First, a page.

‘Greenwashing:’ Why the Glass is Half Full

‘Greenwashing:’ Why the Glass is Half Full

The term “greenwashing” is not a compliment. It isn’t supposed to be a good thing.

Greenwashing means the re-spraying of old products and services so that they seem to comply with standards for socially responsible investment. Many investors want to put their money to work in ways that reflect their environmental, social, and governance (ESG) principles. Paying lip service to those principles, though, while watering them down in practice is arguably a sort of fraud, or at the very least a way of taking advantage of an investor’s naivete and of the subjective component of ESG standards and evaluations.

In a well written recent blog post, Amin Rajan, the founder and CEO of CREATE-Research, looks at what the increase in greenwashing tells us about the broader change that has spurred it.

People will only paint their houses green, even in a cheap-and-easy way that will easily wash off in a storm, if they believe that someone, perhaps the nosy neighbors, wants to see that house looking green.

Similarly, it is the speed and scale with which the appetite for SRI funds has grown that in turn has exposed the lack of any accepted definition of what constitutes good corporate behavior, and the consequence difficulty of creating a standardized reporting framework. This situation has created greenwashing on the one hand and a regulatory crackdown, especially in Europe, on the other.

The Silver Lining

Rajan says that the practice and the crack-down have together shifted the burden of proof. “End-investors are becoming aware that product labels can be misleading.” As it they should be. That is the silver lining in the cloud. Greenwashing is a stage through which the growing industry had to pass in order to make its pitch to sensibly skeptical investors.

One promising direction forward, in Rajan’s eyes, involves addressing two issues formerly pushed under the carpets of fund managers’ plushly decorated offices. First, the green funds need to be explicit about the criteria that their portfolio managers use when the three components of ESG point in different directions. What if, for example, a company is strong on the environment, but is not so strong regarding social issues or governance?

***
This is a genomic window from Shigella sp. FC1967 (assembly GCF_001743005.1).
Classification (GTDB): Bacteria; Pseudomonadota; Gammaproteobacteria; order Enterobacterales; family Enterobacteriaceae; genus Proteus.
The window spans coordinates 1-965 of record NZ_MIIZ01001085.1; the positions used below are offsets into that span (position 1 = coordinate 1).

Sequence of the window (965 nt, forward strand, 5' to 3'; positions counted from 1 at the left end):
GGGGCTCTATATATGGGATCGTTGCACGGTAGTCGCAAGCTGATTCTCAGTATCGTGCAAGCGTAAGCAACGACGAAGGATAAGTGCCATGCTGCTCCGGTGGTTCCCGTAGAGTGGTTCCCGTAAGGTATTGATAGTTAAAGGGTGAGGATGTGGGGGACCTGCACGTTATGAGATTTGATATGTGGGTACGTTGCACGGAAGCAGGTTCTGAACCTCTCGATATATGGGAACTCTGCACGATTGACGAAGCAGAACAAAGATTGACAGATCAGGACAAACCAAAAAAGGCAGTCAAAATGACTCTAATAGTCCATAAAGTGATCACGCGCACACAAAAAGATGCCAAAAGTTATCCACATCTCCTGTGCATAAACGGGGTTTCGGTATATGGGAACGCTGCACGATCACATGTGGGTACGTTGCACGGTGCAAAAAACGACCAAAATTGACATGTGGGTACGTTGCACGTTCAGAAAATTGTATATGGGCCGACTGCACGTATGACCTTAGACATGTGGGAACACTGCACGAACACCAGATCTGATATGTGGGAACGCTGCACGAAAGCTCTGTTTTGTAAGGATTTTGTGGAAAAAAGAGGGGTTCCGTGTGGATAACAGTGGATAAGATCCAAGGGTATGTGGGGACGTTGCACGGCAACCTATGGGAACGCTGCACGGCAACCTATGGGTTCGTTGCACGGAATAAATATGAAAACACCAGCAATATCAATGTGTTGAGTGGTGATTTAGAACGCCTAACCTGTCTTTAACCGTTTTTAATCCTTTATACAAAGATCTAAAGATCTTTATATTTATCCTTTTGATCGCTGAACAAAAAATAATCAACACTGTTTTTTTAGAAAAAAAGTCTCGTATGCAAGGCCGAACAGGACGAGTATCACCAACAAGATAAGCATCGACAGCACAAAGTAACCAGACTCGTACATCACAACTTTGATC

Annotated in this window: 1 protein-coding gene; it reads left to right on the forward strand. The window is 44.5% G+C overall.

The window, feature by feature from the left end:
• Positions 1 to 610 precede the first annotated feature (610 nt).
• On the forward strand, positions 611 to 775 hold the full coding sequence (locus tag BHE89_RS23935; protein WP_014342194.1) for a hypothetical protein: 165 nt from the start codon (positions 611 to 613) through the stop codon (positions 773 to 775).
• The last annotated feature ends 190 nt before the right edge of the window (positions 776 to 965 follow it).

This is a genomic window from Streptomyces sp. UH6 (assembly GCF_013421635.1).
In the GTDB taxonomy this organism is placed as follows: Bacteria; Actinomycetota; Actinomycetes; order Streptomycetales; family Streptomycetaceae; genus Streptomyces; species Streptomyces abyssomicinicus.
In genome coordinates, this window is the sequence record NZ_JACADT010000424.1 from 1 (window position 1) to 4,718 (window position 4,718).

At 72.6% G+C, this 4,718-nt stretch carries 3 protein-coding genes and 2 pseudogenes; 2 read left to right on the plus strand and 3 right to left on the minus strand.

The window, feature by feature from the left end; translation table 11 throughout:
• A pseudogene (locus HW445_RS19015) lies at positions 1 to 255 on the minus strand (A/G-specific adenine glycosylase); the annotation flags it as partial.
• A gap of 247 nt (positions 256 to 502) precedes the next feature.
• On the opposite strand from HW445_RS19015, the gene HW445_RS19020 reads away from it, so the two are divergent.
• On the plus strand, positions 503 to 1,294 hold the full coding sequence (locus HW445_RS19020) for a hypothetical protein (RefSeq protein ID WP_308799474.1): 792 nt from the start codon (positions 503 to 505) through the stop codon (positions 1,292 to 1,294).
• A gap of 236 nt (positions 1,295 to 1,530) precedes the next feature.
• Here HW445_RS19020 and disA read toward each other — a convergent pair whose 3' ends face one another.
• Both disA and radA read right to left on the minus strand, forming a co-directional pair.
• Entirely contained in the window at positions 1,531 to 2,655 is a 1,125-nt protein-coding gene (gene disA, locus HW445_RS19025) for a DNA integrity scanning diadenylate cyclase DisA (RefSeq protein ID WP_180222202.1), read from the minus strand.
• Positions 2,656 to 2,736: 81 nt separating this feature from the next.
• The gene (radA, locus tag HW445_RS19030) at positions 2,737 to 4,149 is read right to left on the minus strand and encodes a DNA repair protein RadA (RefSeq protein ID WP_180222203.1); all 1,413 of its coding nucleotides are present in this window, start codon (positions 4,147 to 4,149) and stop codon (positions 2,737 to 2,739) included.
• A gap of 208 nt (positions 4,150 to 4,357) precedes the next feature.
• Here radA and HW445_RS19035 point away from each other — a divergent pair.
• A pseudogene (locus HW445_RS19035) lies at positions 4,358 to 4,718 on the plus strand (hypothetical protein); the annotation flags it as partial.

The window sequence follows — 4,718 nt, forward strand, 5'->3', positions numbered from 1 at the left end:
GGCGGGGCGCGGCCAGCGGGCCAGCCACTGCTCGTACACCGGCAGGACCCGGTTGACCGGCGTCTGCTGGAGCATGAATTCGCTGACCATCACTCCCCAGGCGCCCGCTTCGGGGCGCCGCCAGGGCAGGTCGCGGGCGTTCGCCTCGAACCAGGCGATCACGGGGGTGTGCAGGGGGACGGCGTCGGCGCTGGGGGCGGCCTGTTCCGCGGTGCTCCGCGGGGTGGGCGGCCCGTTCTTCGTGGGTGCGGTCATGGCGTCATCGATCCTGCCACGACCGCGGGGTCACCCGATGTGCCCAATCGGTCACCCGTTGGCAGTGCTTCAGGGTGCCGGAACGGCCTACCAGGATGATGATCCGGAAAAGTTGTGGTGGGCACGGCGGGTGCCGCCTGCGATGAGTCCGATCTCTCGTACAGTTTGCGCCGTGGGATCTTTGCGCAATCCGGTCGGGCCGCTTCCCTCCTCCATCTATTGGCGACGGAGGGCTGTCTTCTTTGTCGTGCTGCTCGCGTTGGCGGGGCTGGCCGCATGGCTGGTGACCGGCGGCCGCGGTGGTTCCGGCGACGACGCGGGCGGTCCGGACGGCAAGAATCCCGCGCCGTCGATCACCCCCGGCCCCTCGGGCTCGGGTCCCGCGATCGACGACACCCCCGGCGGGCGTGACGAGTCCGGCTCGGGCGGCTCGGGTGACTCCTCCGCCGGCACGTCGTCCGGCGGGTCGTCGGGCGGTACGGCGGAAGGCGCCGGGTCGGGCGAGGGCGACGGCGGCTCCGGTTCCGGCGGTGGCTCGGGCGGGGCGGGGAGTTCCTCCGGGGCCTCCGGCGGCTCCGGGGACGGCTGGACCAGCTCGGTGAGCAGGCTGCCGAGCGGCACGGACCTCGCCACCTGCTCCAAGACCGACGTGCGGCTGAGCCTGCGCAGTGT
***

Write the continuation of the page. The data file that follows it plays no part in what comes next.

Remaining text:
A related issue: are there single-issue tests that should be disqualifying? For example, does a certain size of carbon footprint render a company outside the bounds of acceptable investment by a green fund? Regardless of “workforce diversity or community involvement”? If so, what is the shoe size of that threshold foot?

The EU has quite recently developed a “sustainable taxonomy” to address such points, mostly from the “E” side. As to the “S,” the EU refers investors to the ILO Core Labour Conventions.

Rajan finds all this heartening. He concludes his piece with the observation that, given the inexact nature of any screening, greenwashing as a practice can be addressed and minimized, but will not be eliminated.

Schroders is Heard From

Schroders recently had something of interest to say about the “governance” side of the ESG triangle.

A new report from Schroders about rating corporate governance by deliberative means rather than by the quick-and-easy categorizations that are all too common, makes a solid point. Conventional classification proceeds by matching the way a company’s board operates, its size, the prevalence of non-management members, etc., against a local corporate governance code or an international norms-based structure.

The better, although more difficult, way to go might be to look for three outcomes: “business oversight (financial transparency and lack of controversies); strategic oversight (effective capital allocation); and shareholder alignment (protection of minority rights).”

We live in the age of “Big Data” and new sourcing for the flows of data, and these trends, Schroders assures us, can help with a move to a more results-oriented assessment of the G in ESG investing.

Schroders’ work along these lines this far has thrown up some surprises. For example, the presence of an independent audit committee is not a good indicator of effective CG. Who’d a thought?

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